Damien Hirst has long been obsessed by drugs. They nearly wrecked his career in the mid 1990s, when he was consuming too many, and then became a recurring, profitable theme in his work.
In 2007, around the time he gave up drinking and drugs altogether, one of his glass medicine cabinets filled with rainbow-hued, bronze-cast pills sold for a record $19.2 million at auction.
That same year, Hirst launched a line of gold and silver pill charm bracelets that are still available on his online shop today, priced between $15,000 and $30,000—and now, the source of a new lawsuit claiming Hirst copied a Canadian artist and jewelry designer named Colleen Wolstenholme.
Filed in Manhattan federal court last week, the suit alleges that the Wolstenholme has been making pill charm bracelets since 1996, and that the pill motif has figured in her other jewelry designs ranging from necklaces and earrings to cuff links.
Wolstenholme has asked that the court order Hirst to stop selling his pill charm bracelets, citing copyright infringement and unfair competition laws. She’s also seeking compensatory damages, including the total revenue generated from profits of Hirst’s bracelets.
But experts say the Wolstenholme doesn’t have a very strong case since the charms on both artists’ bracelets are mini sculptures of generic pharmaceuticals.
“She doesn’t own what the actual pill looks like,” Robert Clarida, an intellectual property lawyer and author of the treatise Copyright Law Deskbook, told The Daily Beast.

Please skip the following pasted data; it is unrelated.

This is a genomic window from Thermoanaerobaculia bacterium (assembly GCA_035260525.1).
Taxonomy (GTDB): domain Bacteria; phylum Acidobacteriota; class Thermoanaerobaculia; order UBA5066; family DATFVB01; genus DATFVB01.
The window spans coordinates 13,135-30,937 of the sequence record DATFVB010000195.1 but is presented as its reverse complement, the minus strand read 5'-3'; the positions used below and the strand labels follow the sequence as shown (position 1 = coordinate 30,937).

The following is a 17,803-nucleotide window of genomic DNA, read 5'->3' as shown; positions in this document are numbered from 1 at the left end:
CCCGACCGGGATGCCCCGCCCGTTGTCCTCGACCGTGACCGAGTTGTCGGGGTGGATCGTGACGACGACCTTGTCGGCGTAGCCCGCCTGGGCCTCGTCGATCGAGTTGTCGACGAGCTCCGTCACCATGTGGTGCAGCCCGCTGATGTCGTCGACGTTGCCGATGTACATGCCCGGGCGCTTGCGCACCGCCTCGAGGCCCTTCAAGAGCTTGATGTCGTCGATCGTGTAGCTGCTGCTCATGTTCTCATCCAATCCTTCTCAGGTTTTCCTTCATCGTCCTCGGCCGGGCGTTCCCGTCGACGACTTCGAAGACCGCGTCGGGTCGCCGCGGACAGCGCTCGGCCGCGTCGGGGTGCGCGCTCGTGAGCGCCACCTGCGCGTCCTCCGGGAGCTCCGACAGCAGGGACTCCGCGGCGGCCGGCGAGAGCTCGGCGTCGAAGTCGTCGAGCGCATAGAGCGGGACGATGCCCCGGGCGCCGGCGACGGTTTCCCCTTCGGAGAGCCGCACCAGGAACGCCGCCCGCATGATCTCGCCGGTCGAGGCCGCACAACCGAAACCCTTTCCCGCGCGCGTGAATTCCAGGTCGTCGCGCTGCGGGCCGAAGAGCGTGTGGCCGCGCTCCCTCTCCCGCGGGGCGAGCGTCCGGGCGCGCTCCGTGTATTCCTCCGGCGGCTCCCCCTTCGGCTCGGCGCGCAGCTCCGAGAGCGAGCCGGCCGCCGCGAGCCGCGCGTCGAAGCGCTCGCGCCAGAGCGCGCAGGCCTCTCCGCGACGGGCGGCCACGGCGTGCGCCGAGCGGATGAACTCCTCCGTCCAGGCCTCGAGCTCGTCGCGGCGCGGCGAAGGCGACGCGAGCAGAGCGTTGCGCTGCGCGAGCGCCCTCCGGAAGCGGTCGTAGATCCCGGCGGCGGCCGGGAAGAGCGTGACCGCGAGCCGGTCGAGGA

There would be a stronger case for infringement if Hirst used Wolstenholme’s pill casting to make his own bracelets, Clarida said, or if the specific charms were arranged in the same order, but the suit makes neither of those claims.
“If the similarity between these bracelets is just the idea of a charm bracelet with pills on it, then there’s no copyright issue,” Clarida said, since only the expression of an idea—not the idea itself—is copyrightable.
June Besek, Executive Director of the Kernochan Center for Law, Media, and the Arts at Columbia Law School, agreed that the designer could only claim copyright protection if the pill charms were arranged in a remarkably similar sequence.
“I don’t think this is a fair use case, because he doesn’t need the plaintiff’s work to comment on society’s dependency on pills,” said Besek.
She acknowledged that appropriation artists like Koons and Prince “tend to think that everything out there is allowed to be their material,” but noted that the courts’ have become increasingly tolerant of the kind of appropriation contemporary artists are doing these days.
NYU law professor Amy Adler argued that courts are still ill-equipped to discern fair use, because it requires them to “get into the business of what art means.”
So who is equipped to make that determination?
“Arguably no one, but certainly it seems ridiculous that it’s now increasingly in the hands of courts.”
A spokesperson for Science Ltd., Damien Hirst’s company, wrote in an email to The Daily Beast: “We refute the claim made by Colleen Wolstenholme. Damien Hirst signed his earliest pill work in 1988, long before Wolstenholme created her first jewelry. We will defend any action brought against Damien.”